Share prices of US electric automaker Tesla surged passed the $1,000-mark on Wednesday, following news of the accelerated production of its fully-electric Semi trucks. Tesla chief executive officer, Elon Musk, mentioned in a tweet early Wednesday that the company was now going "all-out" on the production of its trucks, resulting in a flurry of investors buying the stock.
At Wednesday's closing, Tesla's stocks were at $1,025 per share. During the day, the stock had reached a record high of $1,027.48 per share. The stock then corrected the next day and hovered around $990 per share.
The sudden surge in its stock price propelled the company's market valuation to around $190 billion, just a few billion shy of Toyota's $210.5 billion market valuation. Year-to-date, Tesla's share prices have gained a massive 140 percent, a stark contrast to the direction of other stocks in the industry.
Tesla's fully-electric semi trailer truck, which was originally unveiled in November 2017, is expected to significantly change the country's logistics industry. The company originally stated that the delivery of its new Semi would be in 2019. Tesla has since pushed back deliveries to around 2021.
Major US logistics and retail firms have already placed orders, including companies such as Walmart, UPS, and JB Hunt Transport Services. Tesla had priced its new electric trucks at around $150,000 for the base model. Reservations were set at $20,000 upfront.
News about the production schedule of Tesla's Semi flew under the radar in recent months as much of its focus was turned to its new Model Y electric compact sports utility vehicle (SUV). Tesla had also been increasingly focused on expanding its business in China, where its Shanghai-made Tesla Model 3 is selling in record numbers.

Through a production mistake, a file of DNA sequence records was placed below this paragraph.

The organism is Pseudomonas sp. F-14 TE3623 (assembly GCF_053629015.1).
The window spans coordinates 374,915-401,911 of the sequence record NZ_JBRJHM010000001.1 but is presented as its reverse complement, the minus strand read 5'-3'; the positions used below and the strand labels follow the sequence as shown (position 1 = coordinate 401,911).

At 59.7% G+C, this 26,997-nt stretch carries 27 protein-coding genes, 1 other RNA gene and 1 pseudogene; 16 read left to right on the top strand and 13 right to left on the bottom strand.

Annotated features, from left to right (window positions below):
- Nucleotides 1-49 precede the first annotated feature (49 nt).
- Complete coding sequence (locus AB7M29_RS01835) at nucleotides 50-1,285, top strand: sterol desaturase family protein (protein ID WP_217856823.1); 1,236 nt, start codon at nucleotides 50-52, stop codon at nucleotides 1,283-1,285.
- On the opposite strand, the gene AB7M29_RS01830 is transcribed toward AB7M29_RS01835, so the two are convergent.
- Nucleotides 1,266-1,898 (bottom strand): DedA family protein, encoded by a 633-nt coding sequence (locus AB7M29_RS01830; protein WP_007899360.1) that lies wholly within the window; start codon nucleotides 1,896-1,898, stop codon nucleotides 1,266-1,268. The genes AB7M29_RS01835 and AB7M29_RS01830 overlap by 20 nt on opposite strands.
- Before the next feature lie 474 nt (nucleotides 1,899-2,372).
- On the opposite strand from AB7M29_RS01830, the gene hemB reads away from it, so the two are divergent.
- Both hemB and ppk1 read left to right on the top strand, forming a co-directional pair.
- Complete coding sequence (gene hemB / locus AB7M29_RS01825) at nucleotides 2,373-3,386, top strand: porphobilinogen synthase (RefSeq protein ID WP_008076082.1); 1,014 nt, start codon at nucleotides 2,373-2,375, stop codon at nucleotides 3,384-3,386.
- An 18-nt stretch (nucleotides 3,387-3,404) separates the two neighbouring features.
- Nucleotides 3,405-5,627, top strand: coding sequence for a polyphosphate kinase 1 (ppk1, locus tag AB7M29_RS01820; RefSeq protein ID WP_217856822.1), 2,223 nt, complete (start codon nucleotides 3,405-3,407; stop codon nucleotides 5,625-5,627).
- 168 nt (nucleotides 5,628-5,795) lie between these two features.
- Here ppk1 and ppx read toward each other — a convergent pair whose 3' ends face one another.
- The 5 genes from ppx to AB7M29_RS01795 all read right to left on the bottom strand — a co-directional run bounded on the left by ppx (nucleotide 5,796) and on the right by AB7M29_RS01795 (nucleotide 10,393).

Musk's statement on Twitter came as share prices of its would-be rival Nikola Corp surged following its debut last week. The Arizona-based company is also aiming to build battery-electric and hydrogen fuel cell-powered long-haul trailer trucks that will compete directly with Tesla's Semi. Nikola had announced that it will start to accept orders for its trucks on June 29.
According to reports citing a memo to employees, Tesla is planning to move the production of its Semi's battery and powertrain to its factory in Nevada. The production of the new truck was expected to at Tesla's next US factory, which it had narrowed down to be located in either Texas or Oklahoma. The exact volume of trucks Tesla will be producing is not yet clear and the company has yet to reveal details regarding its accelerated timetable.